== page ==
Frequency of abnormal biliary and pancreatic basal sphincter pressure at sphincter of Oddi manometry (SOM) in 593 patients

Damian Eversman, Stuart Sheiman, Lois Bucksot, Dee Earle, Michael Rusche, Klaus Gottlieb, Glen Lehman

Research output: Contribution to journalArticle

4 Scopus citations

Abstract

Sphincter of Oddi dysfunction can be fully classified and detected only if both the pancreatic and biliary portions of the sphincter are simultaneously studied. METHODS: From 1993-6, SOM was successfully performed on both the pancreatic and bile ducts in 593 patients who had idiopathic pancreatitis or pain suggestive of a pancreatobiliary origin. One to three station pull throughs were done in each duct using the Wilson-Cook aspirating triple lumen catheter perfused at .25 ml/min/lumen. The basal sphincter pressure was determined for each lead and averaged for all pull throughs for that duct. A basal sphincter pressure ≥ 40 mmHg was considered abnormal. Phasic waves were not tallied. RESULTS: ABNORMAL BASAL SPHINCTER PRESSURE (%) Prior Sphincter Therapy Pancreas Alone Biliary Alone Both Total Yes (n=232) 87 (37%) 1 (.5%) 20 (9%) 108 (47%) No (n=360) 68 (19%) 41 (11%) 113(31%) 222 (62%) SUMMARY: 1) Basal sphincter pressure abnormalities are present at SOM in more than one-half of thoroughly studied patients in our ERCP unit. 2) Concordance between biliary and pancreatic (both normal or abnormal) basal sphincter pressure for previously untreated patients was 70%. 3) After biliary sphincterotomy, symptomatic patients have a high frequency of pancreatic basal sphincter abnormalities. CONCLUSION: Both pancreatic and biliary portions of the sphincter of Oddi must be evaluated to fully define sphincter dysfunction.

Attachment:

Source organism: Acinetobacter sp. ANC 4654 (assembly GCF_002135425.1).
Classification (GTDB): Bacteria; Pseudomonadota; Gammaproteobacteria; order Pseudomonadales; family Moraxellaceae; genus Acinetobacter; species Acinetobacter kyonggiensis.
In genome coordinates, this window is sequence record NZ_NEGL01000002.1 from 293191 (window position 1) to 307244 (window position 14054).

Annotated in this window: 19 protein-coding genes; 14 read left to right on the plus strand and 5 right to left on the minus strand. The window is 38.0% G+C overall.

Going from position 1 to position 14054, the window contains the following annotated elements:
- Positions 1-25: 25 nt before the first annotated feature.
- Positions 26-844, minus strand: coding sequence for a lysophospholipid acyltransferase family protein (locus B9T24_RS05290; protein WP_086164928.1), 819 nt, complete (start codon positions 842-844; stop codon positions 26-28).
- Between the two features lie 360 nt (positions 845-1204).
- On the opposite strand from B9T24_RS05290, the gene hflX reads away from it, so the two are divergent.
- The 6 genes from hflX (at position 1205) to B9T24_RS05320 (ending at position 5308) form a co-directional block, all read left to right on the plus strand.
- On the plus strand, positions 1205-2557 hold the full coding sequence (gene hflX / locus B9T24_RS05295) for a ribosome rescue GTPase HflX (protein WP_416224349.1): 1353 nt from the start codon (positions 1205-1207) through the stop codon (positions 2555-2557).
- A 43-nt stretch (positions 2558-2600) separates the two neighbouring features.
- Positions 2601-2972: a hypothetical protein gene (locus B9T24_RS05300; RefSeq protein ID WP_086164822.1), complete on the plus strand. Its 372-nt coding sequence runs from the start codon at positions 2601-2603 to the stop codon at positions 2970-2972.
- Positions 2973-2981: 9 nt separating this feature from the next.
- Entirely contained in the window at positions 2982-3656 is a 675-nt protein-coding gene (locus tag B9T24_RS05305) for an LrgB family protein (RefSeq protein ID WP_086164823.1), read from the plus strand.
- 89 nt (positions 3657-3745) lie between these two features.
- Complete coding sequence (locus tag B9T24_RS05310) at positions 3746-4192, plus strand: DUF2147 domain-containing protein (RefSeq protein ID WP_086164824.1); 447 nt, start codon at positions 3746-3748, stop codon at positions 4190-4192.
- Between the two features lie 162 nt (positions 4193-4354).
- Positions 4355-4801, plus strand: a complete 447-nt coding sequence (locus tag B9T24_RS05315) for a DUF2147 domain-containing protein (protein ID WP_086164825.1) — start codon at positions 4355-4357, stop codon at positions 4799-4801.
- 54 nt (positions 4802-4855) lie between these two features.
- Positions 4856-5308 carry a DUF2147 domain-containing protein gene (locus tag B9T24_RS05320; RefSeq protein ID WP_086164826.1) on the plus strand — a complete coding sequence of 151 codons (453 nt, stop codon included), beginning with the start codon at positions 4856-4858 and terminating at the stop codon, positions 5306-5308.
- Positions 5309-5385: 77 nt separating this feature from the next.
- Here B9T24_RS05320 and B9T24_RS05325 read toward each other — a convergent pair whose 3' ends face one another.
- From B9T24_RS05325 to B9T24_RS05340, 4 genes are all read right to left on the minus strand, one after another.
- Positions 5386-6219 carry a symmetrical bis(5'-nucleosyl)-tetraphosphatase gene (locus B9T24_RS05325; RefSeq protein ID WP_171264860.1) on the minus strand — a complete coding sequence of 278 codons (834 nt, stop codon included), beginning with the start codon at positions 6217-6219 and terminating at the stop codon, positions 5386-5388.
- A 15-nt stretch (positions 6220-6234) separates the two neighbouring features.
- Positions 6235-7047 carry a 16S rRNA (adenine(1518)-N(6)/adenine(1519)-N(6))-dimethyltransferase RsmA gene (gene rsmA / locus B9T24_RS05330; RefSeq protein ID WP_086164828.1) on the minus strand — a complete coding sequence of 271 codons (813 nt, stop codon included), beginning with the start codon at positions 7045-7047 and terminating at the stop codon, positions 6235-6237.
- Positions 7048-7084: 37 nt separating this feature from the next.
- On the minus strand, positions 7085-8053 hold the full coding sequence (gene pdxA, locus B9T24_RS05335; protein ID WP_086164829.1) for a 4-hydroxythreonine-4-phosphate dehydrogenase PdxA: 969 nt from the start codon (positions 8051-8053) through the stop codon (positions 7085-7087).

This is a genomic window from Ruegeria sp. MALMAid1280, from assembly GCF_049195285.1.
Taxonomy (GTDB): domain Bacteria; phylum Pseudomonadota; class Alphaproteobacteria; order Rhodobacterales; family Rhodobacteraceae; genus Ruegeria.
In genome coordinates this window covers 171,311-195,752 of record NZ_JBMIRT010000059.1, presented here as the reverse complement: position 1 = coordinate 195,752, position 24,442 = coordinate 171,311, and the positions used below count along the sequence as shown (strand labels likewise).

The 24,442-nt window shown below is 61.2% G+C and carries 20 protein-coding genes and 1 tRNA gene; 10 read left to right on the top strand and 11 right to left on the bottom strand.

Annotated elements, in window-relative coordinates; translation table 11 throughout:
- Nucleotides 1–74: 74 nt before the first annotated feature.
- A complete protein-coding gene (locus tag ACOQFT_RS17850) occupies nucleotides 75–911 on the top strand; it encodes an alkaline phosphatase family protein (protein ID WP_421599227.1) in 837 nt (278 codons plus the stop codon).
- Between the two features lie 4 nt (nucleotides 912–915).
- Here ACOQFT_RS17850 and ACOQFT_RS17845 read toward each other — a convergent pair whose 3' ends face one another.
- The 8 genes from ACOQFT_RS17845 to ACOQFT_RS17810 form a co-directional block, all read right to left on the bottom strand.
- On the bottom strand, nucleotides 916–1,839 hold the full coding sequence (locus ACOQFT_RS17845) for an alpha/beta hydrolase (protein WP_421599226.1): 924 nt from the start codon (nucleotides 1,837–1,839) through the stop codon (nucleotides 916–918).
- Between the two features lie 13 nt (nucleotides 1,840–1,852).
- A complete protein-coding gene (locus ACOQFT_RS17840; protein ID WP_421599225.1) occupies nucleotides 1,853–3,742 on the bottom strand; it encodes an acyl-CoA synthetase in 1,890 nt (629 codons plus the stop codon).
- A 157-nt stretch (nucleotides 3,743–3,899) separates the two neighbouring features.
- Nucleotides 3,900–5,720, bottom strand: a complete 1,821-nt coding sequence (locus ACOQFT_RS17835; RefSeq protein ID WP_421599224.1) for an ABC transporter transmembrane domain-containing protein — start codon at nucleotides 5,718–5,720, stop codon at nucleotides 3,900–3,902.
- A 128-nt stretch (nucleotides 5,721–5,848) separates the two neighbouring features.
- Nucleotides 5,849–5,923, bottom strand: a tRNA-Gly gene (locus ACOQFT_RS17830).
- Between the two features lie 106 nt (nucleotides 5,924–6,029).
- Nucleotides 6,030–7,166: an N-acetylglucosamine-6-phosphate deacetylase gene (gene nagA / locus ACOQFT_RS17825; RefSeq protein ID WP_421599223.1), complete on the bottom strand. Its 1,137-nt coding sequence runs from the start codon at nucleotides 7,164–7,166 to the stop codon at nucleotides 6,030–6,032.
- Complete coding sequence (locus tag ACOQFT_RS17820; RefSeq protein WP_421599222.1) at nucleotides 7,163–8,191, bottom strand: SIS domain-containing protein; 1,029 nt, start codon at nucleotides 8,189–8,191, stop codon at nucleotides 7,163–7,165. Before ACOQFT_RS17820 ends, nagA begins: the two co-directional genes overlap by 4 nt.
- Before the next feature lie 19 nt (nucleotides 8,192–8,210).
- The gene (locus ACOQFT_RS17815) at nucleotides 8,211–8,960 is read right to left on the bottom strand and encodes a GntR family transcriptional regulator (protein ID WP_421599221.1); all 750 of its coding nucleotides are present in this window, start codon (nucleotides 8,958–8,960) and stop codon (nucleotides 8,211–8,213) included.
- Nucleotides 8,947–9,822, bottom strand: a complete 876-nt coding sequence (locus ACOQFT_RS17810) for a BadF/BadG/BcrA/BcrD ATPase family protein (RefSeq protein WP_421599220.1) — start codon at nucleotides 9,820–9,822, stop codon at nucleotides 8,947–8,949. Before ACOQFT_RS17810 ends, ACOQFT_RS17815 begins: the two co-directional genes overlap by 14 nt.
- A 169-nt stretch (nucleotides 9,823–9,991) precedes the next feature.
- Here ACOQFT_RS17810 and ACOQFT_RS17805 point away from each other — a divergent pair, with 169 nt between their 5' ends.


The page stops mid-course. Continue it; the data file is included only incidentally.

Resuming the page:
Original languageEnglish (US)
Pages (from-to)AB131
JournalGastrointestinal endoscopy
Volume45
Issue number4
DOIs
StatePublished - Jan 1 1997

ASJC Scopus subject areas

  • Radiology Nuclear Medicine and imaging
  • Gastroenterology

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